The Gaelic Players Association say that a "significant majority of players" in Division 4 county teams would refuse to play in the GAA's proposed 'B' Senior Football Championship.
A motion is set to go before Congress in Carlow this month which proposes diverting bottom-tier teams that have been eliminated from their provincial championships into a B competition rather than the All-Ireland qualifiers.
The proposal has already attracted significant criticism from managers such as Carlow's Turlough O'Brien and observers who feel it would merely be a revival of the Tommy Murphy Cup, which was scrapped after four years in 2008.
The effective threat of a strike from the players concerned will do little to boost the motion's chances of success.
The GPA said: "County teams directly affected by the introduction of a B football championship have agreed unanimously that they will not participate in any new structure if this format is approved by Congress later this month.
"The GPA has consulted extensively with squad reps from the Division 4 squads and a significant majority of players in each county have indicated that they will refuse to play in B Competition proposed by Central Council in January."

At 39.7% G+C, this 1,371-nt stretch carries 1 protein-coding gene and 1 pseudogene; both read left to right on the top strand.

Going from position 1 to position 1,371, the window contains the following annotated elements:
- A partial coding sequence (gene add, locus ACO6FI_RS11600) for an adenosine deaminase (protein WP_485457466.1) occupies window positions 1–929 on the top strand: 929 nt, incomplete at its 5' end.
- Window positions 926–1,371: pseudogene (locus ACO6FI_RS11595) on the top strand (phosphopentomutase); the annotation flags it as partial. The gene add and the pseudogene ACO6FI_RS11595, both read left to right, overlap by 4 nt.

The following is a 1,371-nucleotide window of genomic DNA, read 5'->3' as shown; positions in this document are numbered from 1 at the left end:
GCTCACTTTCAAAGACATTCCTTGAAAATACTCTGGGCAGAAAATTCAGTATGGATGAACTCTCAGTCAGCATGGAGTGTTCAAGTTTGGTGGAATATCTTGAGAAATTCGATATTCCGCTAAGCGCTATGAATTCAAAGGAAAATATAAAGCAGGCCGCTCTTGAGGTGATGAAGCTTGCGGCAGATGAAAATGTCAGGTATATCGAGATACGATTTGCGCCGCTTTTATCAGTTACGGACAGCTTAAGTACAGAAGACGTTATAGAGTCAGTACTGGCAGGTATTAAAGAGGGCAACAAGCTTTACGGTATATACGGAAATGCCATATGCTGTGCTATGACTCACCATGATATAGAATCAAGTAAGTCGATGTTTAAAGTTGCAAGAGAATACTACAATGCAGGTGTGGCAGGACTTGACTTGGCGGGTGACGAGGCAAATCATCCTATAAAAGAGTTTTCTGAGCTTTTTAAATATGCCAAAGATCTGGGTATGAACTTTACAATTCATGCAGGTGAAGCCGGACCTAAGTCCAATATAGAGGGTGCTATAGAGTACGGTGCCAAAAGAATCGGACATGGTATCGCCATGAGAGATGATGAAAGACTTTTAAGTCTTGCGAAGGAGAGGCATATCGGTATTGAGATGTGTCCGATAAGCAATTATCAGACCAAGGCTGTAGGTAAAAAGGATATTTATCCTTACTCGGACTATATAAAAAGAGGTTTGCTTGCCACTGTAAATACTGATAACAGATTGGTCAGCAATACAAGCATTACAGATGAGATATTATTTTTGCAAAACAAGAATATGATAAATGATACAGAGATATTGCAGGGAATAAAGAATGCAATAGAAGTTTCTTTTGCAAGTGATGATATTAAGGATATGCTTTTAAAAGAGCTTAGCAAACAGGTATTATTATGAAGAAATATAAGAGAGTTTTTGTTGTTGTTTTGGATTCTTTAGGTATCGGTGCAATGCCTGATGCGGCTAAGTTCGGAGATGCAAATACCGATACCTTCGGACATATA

The players' body also called for urgent action on the issue of fixture congestion and over-training, criticising what is said was the Association's decision that "the status quo will pertain while there is a growing consensus for urgent change".
"The GPA reiterates its rejection of the claims that a more condensed county playing season would impact negatively on club fixtures and in particular state that the current, protracted format, is impacting severely on club fixture programmes," the statement said.
"One of the specific aims of the players’ proposals was to tackle the training culture that pervades the GAA at all levels.
"It is inconceivable to think that after this lengthy process the status quo will pertain while there is a growing consensus for urgent change amongst players; club and county, supporters and now administrators.
"While the GPA welcomes the debate generated over the past six months there is a need to now establish a more effective process to bring about the change required. The GPA wishes to collaborate with all stakeholders within the GAA in an effort to establish an agreed new structure as the process put in place in this instance proved highly ineffective.
"County players (through the GPA) understand that they are only one key group with views on this issue. However, we would encourage the GAA, post Congress, to establish a high powered free-standing working group to address the football competitions debacle and related issues.
"We suggest this group includes a strong representation of county players and club players who are the individuals most affected by the current procrastination. The views of county players have been communicated to the GAA in this regard."